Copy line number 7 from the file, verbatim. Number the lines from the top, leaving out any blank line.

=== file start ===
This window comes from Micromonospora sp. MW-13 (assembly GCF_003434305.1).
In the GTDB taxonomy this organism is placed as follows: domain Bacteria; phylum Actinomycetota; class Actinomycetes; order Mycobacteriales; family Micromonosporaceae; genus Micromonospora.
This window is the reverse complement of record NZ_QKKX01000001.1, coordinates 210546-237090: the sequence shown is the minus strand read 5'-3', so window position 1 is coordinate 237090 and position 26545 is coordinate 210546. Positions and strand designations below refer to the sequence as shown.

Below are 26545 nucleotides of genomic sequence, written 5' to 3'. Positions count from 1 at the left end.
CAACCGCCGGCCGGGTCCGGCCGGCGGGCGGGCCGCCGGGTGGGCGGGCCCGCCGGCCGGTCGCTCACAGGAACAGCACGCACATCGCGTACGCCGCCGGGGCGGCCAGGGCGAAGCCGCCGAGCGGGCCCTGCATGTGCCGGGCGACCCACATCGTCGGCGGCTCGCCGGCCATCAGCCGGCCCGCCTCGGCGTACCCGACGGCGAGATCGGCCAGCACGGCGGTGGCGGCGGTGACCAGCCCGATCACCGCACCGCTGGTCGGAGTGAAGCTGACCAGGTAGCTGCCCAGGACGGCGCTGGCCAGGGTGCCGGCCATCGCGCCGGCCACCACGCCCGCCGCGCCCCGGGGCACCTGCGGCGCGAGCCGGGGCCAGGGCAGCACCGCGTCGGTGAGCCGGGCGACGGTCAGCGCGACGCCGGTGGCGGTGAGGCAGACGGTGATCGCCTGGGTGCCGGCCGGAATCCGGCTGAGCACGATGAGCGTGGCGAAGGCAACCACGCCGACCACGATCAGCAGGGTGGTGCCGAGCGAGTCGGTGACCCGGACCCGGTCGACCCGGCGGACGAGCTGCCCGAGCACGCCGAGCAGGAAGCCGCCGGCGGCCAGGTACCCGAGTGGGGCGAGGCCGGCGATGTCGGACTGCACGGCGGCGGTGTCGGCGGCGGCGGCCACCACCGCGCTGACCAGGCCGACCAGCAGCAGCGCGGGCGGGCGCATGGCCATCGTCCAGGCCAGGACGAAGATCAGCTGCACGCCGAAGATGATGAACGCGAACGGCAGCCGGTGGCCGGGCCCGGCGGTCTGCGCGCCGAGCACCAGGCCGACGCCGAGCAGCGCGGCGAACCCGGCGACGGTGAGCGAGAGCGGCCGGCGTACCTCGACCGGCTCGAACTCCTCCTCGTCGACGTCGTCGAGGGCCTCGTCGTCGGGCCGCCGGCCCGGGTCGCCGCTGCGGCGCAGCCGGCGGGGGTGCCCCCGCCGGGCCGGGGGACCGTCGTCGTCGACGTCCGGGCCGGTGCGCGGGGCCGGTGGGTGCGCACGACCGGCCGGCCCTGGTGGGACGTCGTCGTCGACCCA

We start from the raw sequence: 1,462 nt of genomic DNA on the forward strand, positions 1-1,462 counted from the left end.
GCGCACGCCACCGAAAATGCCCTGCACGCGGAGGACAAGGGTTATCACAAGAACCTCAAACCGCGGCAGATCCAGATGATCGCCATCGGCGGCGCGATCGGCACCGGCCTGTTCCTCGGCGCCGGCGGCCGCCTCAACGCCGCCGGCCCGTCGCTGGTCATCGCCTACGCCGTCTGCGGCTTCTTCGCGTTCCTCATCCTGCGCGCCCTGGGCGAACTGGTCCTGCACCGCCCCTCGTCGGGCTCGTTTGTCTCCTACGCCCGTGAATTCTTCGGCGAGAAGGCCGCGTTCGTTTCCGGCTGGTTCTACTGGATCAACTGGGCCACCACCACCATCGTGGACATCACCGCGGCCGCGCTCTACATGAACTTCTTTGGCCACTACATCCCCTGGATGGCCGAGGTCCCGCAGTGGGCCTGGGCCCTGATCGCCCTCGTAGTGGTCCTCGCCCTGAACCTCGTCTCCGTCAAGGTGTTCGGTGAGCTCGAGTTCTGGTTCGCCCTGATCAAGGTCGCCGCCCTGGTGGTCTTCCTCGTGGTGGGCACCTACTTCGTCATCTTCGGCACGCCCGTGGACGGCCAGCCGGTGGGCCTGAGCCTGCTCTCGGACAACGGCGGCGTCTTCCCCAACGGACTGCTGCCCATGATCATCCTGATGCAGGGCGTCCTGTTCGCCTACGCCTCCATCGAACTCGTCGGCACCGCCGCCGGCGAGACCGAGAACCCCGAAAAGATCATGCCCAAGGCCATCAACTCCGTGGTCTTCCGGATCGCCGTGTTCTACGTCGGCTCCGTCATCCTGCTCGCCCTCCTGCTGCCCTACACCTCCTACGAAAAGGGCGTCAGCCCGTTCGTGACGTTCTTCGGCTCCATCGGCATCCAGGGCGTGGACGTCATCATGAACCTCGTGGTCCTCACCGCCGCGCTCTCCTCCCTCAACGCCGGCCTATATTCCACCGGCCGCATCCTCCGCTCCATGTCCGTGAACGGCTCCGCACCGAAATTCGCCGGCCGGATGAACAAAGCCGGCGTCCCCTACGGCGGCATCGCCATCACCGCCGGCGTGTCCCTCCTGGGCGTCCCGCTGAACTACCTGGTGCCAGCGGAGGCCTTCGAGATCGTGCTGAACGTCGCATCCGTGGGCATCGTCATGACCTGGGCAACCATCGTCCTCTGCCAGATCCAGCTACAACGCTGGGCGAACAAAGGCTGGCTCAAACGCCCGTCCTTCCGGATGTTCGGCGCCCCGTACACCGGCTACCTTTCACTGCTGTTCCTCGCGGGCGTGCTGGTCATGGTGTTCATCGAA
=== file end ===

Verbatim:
GCGCACGCCACCGAAAATGCCCTGCACGCGGAGGACAAGGGTTATCACAAGAACCTCAAACCGCGGCAGATCCAGATGATCGCCATCGGCGGCGCGATCGGCACCGGCCTGTTCCTCGGCGCCGGCGGCCGCCTCAACGCCGCCGGCCCGTCGCTGGTCATCGCCTACGCCGTCTGCGGCTTCTTCGCGTTCCTCATCCTGCGCGCCCTGGGCGAACTGGTCCTGCACCGCCCCTCGTCGGGCTCGTTTGTCTCCTACGCCCGTGAATTCTTCGGCGAGAAGGCCGCGTTCGTTTCCGGCTGGTTCTACTGGATCAACTGGGCCACCACCACCATCGTGGACATCACCGCGGCCGCGCTCTACATGAACTTCTTTGGCCACTACATCCCCTGGATGGCCGAGGTCCCGCAGTGGGCCTGGGCCCTGATCGCCCTCGTAGTGGTCCTCGCCCTGAACCTCGTCTCCGTCAAGGTGTTCGGTGAGCTCGAGTTCTGGTTCGCCCTGATCAAGGTCGCCGCCCTGGTGGTCTTCCTCGTGGTGGGCACCTACTTCGTCATCTTCGGCACGCCCGTGGACGGCCAGCCGGTGGGCCTGAGCCTGCTCTCGGACAACGGCGGCGTCTTCCCCAACGGACTGCTGCCCATGATCATCCTGATGCAGGGCGTCCTGTTCGCCTACGCCTCCATCGAACTCGTCGGCACCGCCGCCGGCGAGACCGAGAACCCCGAAAAGATCATGCCCAAGGCCATCAACTCCGTGGTCTTCCGGATCGCCGTGTTCTACGTCGGCTCCGTCATCCTGCTCGCCCTCCTGCTGCCCTACACCTCCTACGAAAAGGGCGTCAGCCCGTTCGTGACGTTCTTCGGCTCCATCGGCATCCAGGGCGTGGACGTCATCATGAACCTCGTGGTCCTCACCGCCGCGCTCTCCTCCCTCAACGCCGGCCTATATTCCACCGGCCGCATCCTCCGCTCCATGTCCGTGAACGGCTCCGCACCGAAATTCGCCGGCCGGATGAACAAAGCCGGCGTCCCCTACGGCGGCATCGCCATCACCGCCGGCGTGTCCCTCCTGGGCGTCCCGCTGAACTACCTGGTGCCAGCGGAGGCCTTCGAGATCGTGCTGAACGTCGCATCCGTGGGCATCGTCATGACCTGGGCAACCATCGTCCTCTGCCAGATCCAGCTACAACGCTGGGCGAACAAAGGCTGGCTCAAACGCCCGTCCTTCCGGATGTTCGGCGCCCCGTACACCGGCTACCTTTCACTGCTGTTCCTCGCGGGCGTGCTGGTCATGGTGTTCATCGAA